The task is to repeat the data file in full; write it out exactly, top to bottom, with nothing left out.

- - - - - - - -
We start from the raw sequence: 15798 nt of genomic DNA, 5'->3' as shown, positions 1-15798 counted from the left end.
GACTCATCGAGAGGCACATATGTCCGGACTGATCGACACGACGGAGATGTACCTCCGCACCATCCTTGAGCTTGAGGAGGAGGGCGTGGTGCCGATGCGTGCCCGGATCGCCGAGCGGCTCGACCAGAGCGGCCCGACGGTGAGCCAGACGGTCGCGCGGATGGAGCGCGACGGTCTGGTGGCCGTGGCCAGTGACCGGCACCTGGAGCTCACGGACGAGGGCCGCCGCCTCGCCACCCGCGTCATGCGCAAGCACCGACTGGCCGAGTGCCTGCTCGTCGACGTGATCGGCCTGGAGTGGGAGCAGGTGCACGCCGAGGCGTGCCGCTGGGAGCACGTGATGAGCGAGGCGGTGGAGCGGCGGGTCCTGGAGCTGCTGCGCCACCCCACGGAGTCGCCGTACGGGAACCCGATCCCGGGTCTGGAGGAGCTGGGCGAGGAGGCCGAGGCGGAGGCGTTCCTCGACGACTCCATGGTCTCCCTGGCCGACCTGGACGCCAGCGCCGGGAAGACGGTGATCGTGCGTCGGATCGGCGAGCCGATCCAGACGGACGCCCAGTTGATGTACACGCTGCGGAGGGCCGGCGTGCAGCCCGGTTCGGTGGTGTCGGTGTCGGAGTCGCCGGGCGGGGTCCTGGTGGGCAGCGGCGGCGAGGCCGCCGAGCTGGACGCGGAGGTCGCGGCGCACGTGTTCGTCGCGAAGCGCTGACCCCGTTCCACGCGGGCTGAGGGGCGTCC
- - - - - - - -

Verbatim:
We start from the raw sequence: 15798 nt of genomic DNA, 5'->3' as shown, positions 1-15798 counted from the left end.
GACTCATCGAGAGGCACATATGTCCGGACTGATCGACACGACGGAGATGTACCTCCGCACCATCCTTGAGCTTGAGGAGGAGGGCGTGGTGCCGATGCGTGCCCGGATCGCCGAGCGGCTCGACCAGAGCGGCCCGACGGTGAGCCAGACGGTCGCGCGGATGGAGCGCGACGGTCTGGTGGCCGTGGCCAGTGACCGGCACCTGGAGCTCACGGACGAGGGCCGCCGCCTCGCCACCCGCGTCATGCGCAAGCACCGACTGGCCGAGTGCCTGCTCGTCGACGTGATCGGCCTGGAGTGGGAGCAGGTGCACGCCGAGGCGTGCCGCTGGGAGCACGTGATGAGCGAGGCGGTGGAGCGGCGGGTCCTGGAGCTGCTGCGCCACCCCACGGAGTCGCCGTACGGGAACCCGATCCCGGGTCTGGAGGAGCTGGGCGAGGAGGCCGAGGCGGAGGCGTTCCTCGACGACTCCATGGTCTCCCTGGCCGACCTGGACGCCAGCGCCGGGAAGACGGTGATCGTGCGTCGGATCGGCGAGCCGATCCAGACGGACGCCCAGTTGATGTACACGCTGCGGAGGGCCGGCGTGCAGCCCGGTTCGGTGGTGTCGGTGTCGGAGTCGCCGGGCGGGGTCCTGGTGGGCAGCGGCGGCGAGGCCGCCGAGCTGGACGCGGAGGTCGCGGCGCACGTGTTCGTCGCGAAGCGCTGACCCCGTTCCACGCGGGCTGAGGGGCGTCC